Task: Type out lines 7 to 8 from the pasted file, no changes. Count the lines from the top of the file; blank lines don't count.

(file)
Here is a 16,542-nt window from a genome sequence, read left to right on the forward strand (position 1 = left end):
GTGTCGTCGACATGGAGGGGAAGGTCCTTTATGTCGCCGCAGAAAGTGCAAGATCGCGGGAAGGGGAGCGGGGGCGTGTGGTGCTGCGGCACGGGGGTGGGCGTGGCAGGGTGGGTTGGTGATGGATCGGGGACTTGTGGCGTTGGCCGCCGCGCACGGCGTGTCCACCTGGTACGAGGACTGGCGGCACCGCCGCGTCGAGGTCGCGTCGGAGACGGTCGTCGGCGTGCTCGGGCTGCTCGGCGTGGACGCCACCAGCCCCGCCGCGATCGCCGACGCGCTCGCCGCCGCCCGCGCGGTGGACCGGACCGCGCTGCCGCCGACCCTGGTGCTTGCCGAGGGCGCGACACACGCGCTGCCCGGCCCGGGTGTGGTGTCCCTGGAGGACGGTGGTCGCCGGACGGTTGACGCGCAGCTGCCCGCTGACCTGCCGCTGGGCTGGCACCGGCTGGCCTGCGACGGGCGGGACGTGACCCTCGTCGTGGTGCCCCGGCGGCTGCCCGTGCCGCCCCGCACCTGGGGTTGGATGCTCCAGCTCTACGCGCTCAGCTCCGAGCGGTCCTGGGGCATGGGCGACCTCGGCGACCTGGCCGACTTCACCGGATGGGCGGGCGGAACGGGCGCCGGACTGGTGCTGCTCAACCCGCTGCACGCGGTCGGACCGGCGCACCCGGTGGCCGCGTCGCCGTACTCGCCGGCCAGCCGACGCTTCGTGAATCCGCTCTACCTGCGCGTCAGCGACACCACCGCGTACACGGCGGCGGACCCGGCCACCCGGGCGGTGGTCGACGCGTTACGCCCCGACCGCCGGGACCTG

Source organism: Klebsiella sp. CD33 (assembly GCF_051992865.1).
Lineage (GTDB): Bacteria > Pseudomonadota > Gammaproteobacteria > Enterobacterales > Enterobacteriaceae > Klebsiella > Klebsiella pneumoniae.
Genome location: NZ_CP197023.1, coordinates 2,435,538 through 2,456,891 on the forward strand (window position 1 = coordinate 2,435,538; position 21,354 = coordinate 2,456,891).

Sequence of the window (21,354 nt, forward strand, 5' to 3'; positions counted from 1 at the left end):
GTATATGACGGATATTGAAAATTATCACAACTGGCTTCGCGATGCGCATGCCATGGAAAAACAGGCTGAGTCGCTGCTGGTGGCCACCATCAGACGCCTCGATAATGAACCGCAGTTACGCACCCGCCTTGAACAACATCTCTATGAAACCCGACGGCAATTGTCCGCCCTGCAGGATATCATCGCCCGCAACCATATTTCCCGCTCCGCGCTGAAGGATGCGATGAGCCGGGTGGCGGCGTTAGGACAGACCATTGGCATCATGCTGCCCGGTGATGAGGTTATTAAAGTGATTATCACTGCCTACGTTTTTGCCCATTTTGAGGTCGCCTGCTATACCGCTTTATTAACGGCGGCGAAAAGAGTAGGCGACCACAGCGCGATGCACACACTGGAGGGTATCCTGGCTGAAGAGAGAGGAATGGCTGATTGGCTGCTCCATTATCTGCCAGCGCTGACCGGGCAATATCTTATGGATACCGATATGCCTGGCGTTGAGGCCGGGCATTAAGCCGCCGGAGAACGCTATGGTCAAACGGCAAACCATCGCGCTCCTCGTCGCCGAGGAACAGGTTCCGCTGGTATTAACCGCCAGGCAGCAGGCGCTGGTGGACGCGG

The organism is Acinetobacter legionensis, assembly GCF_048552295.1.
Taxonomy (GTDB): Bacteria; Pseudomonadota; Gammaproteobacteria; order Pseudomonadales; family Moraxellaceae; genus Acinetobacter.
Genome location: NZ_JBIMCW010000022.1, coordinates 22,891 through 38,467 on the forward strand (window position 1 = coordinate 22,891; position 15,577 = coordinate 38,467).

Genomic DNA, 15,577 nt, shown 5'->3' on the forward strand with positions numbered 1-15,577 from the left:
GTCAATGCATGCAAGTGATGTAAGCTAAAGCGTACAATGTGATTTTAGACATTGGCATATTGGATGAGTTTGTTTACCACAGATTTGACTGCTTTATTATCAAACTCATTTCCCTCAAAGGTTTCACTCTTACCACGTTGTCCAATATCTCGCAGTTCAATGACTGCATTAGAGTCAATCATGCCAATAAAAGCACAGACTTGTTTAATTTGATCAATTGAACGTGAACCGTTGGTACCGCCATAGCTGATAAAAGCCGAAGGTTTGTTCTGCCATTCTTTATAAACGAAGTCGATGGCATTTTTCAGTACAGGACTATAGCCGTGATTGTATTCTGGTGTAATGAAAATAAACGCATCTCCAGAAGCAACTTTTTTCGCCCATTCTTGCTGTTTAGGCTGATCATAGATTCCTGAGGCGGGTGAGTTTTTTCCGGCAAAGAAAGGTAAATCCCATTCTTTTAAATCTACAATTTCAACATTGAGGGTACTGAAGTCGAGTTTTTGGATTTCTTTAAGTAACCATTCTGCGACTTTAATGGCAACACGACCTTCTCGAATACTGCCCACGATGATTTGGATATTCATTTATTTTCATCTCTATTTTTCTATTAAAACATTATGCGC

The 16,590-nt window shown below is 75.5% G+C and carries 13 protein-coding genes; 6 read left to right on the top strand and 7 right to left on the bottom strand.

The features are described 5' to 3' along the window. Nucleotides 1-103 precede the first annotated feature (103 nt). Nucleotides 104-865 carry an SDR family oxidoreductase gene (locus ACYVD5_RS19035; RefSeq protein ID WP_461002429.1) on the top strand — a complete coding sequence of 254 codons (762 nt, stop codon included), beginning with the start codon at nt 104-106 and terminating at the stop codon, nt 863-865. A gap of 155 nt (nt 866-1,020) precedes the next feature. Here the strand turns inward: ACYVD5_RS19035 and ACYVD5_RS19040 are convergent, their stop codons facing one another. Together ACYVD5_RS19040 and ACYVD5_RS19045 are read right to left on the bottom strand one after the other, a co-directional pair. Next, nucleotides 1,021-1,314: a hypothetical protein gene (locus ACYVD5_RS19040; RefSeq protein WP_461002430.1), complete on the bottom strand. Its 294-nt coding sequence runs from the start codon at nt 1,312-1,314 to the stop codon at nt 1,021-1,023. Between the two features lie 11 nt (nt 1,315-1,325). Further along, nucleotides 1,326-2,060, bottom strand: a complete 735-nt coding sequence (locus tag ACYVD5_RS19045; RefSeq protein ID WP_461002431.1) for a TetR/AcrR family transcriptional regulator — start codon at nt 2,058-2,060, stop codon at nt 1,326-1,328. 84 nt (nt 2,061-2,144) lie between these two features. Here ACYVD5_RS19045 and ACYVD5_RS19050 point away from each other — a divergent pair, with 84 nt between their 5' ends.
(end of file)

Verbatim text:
GTATATGACGGATATTGAAAATTATCACAACTGGCTTCGCGATGCGCATGCCATGGAAAAACAGGCTGAGTCGCTGCTGGTGGCCACCATCAGACGCCTCGATAATGAACCGCAGTTACGCACCCGCCTTGAACAACATCTCTATGAAACCCGACGGCAATTGTCCGCCCTGCAGGATATCATCGCCCGCAACCATATTTCCCGCTCCGCGCTGAAGGATGCGATGAGCCGGGTGGCGGCGTTAGGACAGACCATTGGCATCATGCTGCCCGGTGATGAGGTTATTAAAGTGATTATCACTGCCTACGTTTTTGCCCATTTTGAGGTCGCCTGCTATACCGCTTTATTAACGGCGGCGAAAAGAGTAGGCGACCACAGCGCGATGCACACACTGGAGGGTATCCTGGCTGAAGAGAGAGGAATGGCTGATTGGCTGCTCCATTATCTGCCAGCGCTGACCGGGCAATATCTTATGGATACCGATATGCCTGGCGTTGAGGCCGGGCATTAAGCCGCCGGAGAACGCTATGGTCAAACGGCAAACCATCGCGCTCCTCGTCGCCGAGGAACAGGTTCCGCTGGTATTAACCGCCAGGCAGCAGGCGCTGGTGGACGCGG

The organism is Acinetobacter legionensis, assembly GCF_048552295.1.